To me it's always seemed like the best solution would be allowing raw flash access, but I've come to accept that anything which requires mass industry cooperation has roughly zero chance of happening.
Now I think a practical good approach would be to tune the filesystem to the device. In particular, give, say, ext4 the ability to store various device characeristics (erase block size & alignment, any good region of the partition for frequently-changing data, max concurrently open sectors, etc.) in the filesystem header, and then have the kernel filesystem code tune its accesses to work well with the limitations of the device. Then add a flag to mkfs and tunefs which cause them to spend a few minutes benchmarking the device and heuristically deciding what the device characteristics are.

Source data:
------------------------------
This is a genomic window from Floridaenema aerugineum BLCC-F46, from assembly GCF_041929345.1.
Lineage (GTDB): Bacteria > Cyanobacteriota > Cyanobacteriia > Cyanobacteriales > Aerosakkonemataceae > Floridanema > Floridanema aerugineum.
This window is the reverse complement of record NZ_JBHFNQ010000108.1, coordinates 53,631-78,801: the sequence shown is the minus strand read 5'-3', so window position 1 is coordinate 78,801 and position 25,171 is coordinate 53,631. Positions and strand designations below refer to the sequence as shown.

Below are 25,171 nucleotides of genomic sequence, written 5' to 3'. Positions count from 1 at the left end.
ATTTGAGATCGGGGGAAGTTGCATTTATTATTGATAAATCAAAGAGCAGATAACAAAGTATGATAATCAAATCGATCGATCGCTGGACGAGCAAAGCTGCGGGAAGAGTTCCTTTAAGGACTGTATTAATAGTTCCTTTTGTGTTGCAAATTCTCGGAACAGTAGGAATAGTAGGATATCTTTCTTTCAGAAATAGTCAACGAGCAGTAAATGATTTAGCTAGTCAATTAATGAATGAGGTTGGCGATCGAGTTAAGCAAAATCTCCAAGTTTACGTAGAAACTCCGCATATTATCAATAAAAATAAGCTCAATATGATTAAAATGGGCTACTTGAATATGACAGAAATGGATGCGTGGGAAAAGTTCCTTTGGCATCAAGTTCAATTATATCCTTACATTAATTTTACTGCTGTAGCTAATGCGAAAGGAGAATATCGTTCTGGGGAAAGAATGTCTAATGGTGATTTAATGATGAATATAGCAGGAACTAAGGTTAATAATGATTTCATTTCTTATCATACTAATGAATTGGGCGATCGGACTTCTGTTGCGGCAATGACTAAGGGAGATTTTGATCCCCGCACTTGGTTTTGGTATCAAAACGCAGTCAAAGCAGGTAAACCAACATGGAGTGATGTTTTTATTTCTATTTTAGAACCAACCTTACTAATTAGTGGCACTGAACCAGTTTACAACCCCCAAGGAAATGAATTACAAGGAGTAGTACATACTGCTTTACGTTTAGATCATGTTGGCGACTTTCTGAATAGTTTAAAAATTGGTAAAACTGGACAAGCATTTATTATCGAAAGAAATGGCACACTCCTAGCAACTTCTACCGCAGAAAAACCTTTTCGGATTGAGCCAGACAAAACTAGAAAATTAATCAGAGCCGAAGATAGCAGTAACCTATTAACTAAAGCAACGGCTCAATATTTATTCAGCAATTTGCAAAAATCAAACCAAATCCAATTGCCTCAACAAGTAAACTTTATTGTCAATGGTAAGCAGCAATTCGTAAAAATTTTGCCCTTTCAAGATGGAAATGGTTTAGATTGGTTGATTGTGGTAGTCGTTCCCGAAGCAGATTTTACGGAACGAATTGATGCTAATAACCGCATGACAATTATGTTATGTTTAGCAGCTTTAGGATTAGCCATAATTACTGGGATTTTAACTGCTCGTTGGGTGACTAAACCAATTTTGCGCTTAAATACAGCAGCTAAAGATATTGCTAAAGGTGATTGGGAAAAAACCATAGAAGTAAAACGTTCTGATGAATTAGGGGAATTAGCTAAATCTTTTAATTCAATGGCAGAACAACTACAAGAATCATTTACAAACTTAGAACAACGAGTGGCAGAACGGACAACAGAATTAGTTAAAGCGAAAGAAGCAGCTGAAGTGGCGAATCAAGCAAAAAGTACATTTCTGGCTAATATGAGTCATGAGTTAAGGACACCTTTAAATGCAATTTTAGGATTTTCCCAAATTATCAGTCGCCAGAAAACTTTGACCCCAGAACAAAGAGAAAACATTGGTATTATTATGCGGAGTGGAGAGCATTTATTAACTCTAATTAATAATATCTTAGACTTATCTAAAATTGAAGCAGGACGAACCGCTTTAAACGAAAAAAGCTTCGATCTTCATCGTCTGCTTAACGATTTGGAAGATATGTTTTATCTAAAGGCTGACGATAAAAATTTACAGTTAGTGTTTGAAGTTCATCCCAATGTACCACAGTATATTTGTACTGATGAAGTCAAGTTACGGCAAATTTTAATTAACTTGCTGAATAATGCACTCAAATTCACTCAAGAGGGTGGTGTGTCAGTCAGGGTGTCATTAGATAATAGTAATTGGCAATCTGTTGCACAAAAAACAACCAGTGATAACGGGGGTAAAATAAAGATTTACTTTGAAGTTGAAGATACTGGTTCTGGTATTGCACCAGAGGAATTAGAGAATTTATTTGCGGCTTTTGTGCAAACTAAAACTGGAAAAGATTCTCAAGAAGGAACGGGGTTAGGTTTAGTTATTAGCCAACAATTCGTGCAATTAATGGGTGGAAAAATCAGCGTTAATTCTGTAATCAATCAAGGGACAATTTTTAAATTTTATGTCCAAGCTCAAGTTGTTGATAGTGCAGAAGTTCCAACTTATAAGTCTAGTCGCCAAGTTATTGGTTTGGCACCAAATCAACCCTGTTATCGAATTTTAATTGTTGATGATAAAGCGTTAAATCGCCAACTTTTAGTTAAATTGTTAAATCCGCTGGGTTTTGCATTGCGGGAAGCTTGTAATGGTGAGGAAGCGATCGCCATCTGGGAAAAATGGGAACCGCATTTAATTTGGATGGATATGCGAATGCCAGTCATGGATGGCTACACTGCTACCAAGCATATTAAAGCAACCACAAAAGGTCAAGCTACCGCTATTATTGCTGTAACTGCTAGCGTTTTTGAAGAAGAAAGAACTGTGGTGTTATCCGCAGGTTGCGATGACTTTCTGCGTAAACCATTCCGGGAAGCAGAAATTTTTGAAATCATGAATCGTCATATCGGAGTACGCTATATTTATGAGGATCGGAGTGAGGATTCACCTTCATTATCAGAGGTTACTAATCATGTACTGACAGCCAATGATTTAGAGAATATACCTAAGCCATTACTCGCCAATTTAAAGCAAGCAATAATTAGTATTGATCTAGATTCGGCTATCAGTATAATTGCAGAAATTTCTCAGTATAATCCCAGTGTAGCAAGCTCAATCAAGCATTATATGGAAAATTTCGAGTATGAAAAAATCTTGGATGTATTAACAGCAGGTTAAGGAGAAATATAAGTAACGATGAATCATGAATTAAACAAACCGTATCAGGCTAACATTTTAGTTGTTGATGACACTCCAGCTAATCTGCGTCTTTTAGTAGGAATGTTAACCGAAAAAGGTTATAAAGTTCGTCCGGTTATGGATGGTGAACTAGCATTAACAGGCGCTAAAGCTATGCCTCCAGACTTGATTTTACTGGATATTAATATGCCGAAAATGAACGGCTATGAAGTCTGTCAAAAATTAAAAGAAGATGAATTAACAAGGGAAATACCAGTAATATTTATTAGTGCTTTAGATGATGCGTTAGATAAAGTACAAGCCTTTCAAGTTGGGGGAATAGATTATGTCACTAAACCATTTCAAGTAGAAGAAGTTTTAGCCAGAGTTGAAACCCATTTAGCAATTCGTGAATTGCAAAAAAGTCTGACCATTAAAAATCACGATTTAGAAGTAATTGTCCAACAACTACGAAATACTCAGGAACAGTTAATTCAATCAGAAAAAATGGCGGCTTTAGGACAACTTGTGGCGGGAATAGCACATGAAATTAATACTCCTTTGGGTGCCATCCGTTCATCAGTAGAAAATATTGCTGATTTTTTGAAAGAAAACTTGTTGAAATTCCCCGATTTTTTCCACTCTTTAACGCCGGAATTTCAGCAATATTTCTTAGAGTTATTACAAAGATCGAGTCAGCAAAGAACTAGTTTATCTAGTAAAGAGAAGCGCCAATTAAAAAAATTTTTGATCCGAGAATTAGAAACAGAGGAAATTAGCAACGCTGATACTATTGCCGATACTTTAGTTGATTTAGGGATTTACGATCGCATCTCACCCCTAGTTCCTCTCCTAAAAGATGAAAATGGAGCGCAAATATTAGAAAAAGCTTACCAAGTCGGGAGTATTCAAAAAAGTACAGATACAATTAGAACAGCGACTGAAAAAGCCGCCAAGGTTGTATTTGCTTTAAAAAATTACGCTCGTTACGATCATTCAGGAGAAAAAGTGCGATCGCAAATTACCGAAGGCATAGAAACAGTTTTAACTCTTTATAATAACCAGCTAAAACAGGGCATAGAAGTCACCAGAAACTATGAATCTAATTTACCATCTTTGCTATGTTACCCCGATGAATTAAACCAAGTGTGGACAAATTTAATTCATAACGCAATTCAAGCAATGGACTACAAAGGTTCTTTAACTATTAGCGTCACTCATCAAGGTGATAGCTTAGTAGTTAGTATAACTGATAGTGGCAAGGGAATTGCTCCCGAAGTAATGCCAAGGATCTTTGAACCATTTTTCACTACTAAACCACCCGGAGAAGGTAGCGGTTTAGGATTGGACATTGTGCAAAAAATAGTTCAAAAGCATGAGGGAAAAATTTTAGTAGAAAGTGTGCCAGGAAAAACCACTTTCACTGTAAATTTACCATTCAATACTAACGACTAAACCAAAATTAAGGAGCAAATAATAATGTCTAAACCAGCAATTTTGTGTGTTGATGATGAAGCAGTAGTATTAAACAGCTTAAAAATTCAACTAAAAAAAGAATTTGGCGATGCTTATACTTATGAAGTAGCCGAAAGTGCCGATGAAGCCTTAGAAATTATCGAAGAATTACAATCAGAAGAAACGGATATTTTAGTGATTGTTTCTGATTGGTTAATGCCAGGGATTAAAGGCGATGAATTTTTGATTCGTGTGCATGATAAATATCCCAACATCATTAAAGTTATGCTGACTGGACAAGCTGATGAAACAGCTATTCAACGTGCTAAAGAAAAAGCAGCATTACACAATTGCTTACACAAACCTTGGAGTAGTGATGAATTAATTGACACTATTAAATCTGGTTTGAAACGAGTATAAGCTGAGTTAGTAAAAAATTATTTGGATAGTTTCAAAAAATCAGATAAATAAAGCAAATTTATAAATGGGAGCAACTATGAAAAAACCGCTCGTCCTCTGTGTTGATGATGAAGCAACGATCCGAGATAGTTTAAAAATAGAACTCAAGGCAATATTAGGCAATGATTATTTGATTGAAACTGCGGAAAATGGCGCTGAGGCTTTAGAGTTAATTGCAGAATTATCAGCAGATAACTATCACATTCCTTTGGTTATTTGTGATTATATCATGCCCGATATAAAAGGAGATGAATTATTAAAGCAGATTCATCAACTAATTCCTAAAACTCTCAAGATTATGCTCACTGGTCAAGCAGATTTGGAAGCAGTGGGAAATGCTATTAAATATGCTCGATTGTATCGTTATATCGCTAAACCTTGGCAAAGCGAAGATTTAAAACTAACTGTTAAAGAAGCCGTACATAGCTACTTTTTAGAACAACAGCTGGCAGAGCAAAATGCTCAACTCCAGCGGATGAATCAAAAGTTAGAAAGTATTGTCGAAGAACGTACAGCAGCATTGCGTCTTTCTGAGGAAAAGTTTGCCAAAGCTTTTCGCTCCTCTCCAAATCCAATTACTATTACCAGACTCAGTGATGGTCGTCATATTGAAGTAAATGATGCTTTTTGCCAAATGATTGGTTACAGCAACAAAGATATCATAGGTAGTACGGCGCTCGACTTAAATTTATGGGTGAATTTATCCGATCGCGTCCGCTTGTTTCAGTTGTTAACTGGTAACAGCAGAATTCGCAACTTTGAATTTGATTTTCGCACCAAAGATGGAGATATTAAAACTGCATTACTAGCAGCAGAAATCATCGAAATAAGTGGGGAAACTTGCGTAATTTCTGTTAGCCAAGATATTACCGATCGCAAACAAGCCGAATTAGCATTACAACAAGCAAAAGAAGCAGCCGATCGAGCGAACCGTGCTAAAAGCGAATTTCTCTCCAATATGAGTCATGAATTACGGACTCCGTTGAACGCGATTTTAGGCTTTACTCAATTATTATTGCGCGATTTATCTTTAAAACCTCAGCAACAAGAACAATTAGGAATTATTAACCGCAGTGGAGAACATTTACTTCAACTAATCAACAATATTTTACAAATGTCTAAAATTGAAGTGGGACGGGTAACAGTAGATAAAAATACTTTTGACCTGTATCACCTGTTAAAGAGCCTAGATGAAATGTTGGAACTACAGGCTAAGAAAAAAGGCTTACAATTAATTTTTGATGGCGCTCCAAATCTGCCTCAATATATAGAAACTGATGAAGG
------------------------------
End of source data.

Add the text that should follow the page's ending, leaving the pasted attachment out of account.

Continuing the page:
Even better of course would be to combine this approach with a log-structured fs, to really avoid the weaknesses of the hardware.
Not perfect, but a heck of a lot more likely to be useful than petitioning device manufacturers to do anything different.